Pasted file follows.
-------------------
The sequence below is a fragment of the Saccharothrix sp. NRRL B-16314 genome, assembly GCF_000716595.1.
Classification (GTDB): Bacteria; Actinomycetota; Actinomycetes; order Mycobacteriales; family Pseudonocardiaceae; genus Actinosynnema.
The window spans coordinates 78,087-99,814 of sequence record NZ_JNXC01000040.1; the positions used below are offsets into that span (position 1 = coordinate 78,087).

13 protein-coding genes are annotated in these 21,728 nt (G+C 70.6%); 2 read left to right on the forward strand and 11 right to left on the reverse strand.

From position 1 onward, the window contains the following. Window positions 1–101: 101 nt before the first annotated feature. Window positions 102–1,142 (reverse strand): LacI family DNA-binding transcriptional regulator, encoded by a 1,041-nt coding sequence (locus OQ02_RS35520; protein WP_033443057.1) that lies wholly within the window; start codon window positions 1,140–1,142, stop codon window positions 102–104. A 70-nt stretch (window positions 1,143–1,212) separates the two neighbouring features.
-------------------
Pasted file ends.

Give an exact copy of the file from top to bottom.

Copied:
The sequence below is a fragment of the Saccharothrix sp. NRRL B-16314 genome, assembly GCF_000716595.1.
Classification (GTDB): Bacteria; Actinomycetota; Actinomycetes; order Mycobacteriales; family Pseudonocardiaceae; genus Actinosynnema.
The window spans coordinates 78,087-99,814 of sequence record NZ_JNXC01000040.1; the positions used below are offsets into that span (position 1 = coordinate 78,087).

13 protein-coding genes are annotated in these 21,728 nt (G+C 70.6%); 2 read left to right on the forward strand and 11 right to left on the reverse strand.

From position 1 onward, the window contains the following. Window positions 1–101: 101 nt before the first annotated feature. Window positions 102–1,142 (reverse strand): LacI family DNA-binding transcriptional regulator, encoded by a 1,041-nt coding sequence (locus OQ02_RS35520; protein WP_033443057.1) that lies wholly within the window; start codon window positions 1,140–1,142, stop codon window positions 102–104. A 70-nt stretch (window positions 1,143–1,212) separates the two neighbouring features.